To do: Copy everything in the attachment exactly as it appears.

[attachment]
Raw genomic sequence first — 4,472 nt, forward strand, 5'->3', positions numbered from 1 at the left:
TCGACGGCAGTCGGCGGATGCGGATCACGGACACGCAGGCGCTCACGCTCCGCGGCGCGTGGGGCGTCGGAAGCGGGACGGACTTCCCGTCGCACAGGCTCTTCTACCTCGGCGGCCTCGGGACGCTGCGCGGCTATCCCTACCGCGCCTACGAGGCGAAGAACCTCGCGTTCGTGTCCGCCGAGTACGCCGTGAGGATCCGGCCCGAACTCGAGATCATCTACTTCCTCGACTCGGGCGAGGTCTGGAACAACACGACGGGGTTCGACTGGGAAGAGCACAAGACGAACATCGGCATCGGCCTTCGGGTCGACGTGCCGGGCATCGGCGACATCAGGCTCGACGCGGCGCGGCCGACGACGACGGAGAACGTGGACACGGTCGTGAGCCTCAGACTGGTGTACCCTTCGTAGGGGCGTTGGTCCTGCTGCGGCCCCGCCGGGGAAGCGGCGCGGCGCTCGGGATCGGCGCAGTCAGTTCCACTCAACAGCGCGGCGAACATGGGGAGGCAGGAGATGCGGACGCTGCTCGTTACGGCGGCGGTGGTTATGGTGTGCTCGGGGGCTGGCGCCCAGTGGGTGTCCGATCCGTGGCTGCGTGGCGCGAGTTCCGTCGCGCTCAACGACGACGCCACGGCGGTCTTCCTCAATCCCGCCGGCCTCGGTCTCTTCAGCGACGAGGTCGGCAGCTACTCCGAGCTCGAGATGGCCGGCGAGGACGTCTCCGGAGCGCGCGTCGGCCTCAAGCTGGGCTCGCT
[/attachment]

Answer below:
Raw genomic sequence first — 4,472 nt, forward strand, 5'->3', positions numbered from 1 at the left:
TCGACGGCAGTCGGCGGATGCGGATCACGGACACGCAGGCGCTCACGCTCCGCGGCGCGTGGGGCGTCGGAAGCGGGACGGACTTCCCGTCGCACAGGCTCTTCTACCTCGGCGGCCTCGGGACGCTGCGCGGCTATCCCTACCGCGCCTACGAGGCGAAGAACCTCGCGTTCGTGTCCGCCGAGTACGCCGTGAGGATCCGGCCCGAACTCGAGATCATCTACTTCCTCGACTCGGGCGAGGTCTGGAACAACACGACGGGGTTCGACTGGGAAGAGCACAAGACGAACATCGGCATCGGCCTTCGGGTCGACGTGCCGGGCATCGGCGACATCAGGCTCGACGCGGCGCGGCCGACGACGACGGAGAACGTGGACACGGTCGTGAGCCTCAGACTGGTGTACCCTTCGTAGGGGCGTTGGTCCTGCTGCGGCCCCGCCGGGGAAGCGGCGCGGCGCTCGGGATCGGCGCAGTCAGTTCCACTCAACAGCGCGGCGAACATGGGGAGGCAGGAGATGCGGACGCTGCTCGTTACGGCGGCGGTGGTTATGGTGTGCTCGGGGGCTGGCGCCCAGTGGGTGTCCGATCCGTGGCTGCGTGGCGCGAGTTCCGTCGCGCTCAACGACGACGCCACGGCGGTCTTCCTCAATCCCGCCGGCCTCGGTCTCTTCAGCGACGAGGTCGGCAGCTACTCCGAGCTCGAGATGGCCGGCGAGGACGTCTCCGGAGCGCGCGTCGGCCTCAAGCTGGGCTCGCT